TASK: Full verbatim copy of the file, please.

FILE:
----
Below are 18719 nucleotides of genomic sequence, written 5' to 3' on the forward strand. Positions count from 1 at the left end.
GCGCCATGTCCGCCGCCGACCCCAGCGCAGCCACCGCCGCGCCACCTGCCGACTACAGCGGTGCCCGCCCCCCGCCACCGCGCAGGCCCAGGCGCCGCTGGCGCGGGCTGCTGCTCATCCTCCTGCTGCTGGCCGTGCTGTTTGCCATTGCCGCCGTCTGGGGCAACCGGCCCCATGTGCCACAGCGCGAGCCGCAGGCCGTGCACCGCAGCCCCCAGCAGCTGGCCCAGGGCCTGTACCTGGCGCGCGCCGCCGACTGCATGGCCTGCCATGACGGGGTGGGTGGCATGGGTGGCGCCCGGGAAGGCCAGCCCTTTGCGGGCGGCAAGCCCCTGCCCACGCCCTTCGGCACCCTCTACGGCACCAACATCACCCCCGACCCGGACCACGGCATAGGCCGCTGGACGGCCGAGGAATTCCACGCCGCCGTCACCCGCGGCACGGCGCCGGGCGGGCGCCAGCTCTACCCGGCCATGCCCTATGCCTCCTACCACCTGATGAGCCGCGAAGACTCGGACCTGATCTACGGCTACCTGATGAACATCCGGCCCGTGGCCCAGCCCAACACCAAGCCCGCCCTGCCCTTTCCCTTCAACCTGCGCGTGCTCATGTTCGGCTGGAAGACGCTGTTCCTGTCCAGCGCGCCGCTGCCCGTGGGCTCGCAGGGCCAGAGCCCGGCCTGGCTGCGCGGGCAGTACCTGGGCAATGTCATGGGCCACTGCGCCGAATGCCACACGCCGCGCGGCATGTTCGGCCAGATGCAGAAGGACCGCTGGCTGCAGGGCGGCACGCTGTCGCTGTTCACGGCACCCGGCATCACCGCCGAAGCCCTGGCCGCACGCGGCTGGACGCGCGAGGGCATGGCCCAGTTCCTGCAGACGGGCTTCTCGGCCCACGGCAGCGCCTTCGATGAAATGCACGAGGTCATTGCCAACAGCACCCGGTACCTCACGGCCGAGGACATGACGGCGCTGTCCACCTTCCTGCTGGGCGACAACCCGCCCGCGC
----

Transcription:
Below are 18719 nucleotides of genomic sequence, written 5' to 3' on the forward strand. Positions count from 1 at the left end.
GCGCCATGTCCGCCGCCGACCCCAGCGCAGCCACCGCCGCGCCACCTGCCGACTACAGCGGTGCCCGCCCCCCGCCACCGCGCAGGCCCAGGCGCCGCTGGCGCGGGCTGCTGCTCATCCTCCTGCTGCTGGCCGTGCTGTTTGCCATTGCCGCCGTCTGGGGCAACCGGCCCCATGTGCCACAGCGCGAGCCGCAGGCCGTGCACCGCAGCCCCCAGCAGCTGGCCCAGGGCCTGTACCTGGCGCGCGCCGCCGACTGCATGGCCTGCCATGACGGGGTGGGTGGCATGGGTGGCGCCCGGGAAGGCCAGCCCTTTGCGGGCGGCAAGCCCCTGCCCACGCCCTTCGGCACCCTCTACGGCACCAACATCACCCCCGACCCGGACCACGGCATAGGCCGCTGGACGGCCGAGGAATTCCACGCCGCCGTCACCCGCGGCACGGCGCCGGGCGGGCGCCAGCTCTACCCGGCCATGCCCTATGCCTCCTACCACCTGATGAGCCGCGAAGACTCGGACCTGATCTACGGCTACCTGATGAACATCCGGCCCGTGGCCCAGCCCAACACCAAGCCCGCCCTGCCCTTTCCCTTCAACCTGCGCGTGCTCATGTTCGGCTGGAAGACGCTGTTCCTGTCCAGCGCGCCGCTGCCCGTGGGCTCGCAGGGCCAGAGCCCGGCCTGGCTGCGCGGGCAGTACCTGGGCAATGTCATGGGCCACTGCGCCGAATGCCACACGCCGCGCGGCATGTTCGGCCAGATGCAGAAGGACCGCTGGCTGCAGGGCGGCACGCTGTCGCTGTTCACGGCACCCGGCATCACCGCCGAAGCCCTGGCCGCACGCGGCTGGACGCGCGAGGGCATGGCCCAGTTCCTGCAGACGGGCTTCTCGGCCCACGGCAGCGCCTTCGATGAAATGCACGAGGTCATTGCCAACAGCACCCGGTACCTCACGGCCGAGGACATGACGGCGCTGTCCACCTTCCTGCTGGGCGACAACCCGCCCGCGC